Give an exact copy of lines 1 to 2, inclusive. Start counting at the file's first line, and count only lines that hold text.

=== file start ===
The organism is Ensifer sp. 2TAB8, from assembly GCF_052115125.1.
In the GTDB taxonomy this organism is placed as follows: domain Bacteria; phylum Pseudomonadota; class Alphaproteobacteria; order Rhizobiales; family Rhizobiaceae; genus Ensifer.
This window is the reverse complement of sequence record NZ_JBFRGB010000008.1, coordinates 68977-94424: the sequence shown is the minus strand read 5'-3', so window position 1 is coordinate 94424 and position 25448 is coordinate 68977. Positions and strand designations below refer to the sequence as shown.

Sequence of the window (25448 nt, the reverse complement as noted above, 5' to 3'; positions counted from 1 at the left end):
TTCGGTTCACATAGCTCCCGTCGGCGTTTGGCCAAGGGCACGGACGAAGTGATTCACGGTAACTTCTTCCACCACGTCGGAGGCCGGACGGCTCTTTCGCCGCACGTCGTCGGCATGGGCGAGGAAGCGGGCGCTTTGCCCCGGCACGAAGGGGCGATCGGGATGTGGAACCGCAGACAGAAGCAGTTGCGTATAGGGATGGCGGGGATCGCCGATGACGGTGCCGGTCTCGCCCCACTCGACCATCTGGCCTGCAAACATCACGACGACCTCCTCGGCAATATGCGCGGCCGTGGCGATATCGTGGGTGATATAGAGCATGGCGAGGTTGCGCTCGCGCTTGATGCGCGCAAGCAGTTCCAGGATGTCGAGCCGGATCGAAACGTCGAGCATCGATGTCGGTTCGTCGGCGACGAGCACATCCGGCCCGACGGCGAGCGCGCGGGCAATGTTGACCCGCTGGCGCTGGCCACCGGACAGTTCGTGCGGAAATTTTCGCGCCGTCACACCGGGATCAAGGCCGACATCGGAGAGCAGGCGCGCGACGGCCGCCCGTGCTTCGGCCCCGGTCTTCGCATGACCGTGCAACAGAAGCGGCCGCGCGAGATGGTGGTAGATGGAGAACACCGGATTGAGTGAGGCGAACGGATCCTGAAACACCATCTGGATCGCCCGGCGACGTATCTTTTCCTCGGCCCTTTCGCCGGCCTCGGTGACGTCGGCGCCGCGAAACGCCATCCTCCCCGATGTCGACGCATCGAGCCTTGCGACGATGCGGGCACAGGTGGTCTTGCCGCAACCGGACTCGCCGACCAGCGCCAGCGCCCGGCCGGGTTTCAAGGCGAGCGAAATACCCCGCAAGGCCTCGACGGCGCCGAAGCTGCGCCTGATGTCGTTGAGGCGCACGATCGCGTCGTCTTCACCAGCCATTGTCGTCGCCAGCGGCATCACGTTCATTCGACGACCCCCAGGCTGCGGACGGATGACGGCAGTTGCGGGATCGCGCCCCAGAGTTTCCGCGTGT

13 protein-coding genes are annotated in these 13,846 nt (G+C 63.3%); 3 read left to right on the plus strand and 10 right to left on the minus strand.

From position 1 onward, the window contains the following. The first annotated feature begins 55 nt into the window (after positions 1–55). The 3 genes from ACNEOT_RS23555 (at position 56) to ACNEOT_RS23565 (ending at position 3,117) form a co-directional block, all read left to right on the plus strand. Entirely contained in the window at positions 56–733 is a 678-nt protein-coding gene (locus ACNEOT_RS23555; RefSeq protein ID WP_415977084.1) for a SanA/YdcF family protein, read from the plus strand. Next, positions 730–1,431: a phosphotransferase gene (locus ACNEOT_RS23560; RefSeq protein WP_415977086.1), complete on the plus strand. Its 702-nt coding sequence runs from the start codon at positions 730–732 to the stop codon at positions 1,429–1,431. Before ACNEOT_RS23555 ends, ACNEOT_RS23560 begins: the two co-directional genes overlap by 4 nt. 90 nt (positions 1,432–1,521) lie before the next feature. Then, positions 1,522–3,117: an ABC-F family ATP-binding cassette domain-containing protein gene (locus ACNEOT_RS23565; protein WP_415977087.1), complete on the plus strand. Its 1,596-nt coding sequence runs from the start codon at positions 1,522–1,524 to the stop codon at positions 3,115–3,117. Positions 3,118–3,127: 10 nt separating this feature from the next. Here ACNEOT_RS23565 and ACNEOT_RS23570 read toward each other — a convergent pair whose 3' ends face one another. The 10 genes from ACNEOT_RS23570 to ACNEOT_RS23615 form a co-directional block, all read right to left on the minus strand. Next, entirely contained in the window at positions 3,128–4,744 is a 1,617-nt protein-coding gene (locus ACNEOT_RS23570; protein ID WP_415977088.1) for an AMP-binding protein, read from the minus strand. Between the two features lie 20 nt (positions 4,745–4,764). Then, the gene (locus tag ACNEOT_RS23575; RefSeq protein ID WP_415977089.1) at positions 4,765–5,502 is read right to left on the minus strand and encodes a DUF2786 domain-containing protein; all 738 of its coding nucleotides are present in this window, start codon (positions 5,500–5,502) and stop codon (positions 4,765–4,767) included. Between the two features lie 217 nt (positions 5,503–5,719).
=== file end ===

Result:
The organism is Ensifer sp. 2TAB8, from assembly GCF_052115125.1.
In the GTDB taxonomy this organism is placed as follows: domain Bacteria; phylum Pseudomonadota; class Alphaproteobacteria; order Rhizobiales; family Rhizobiaceae; genus Ensifer.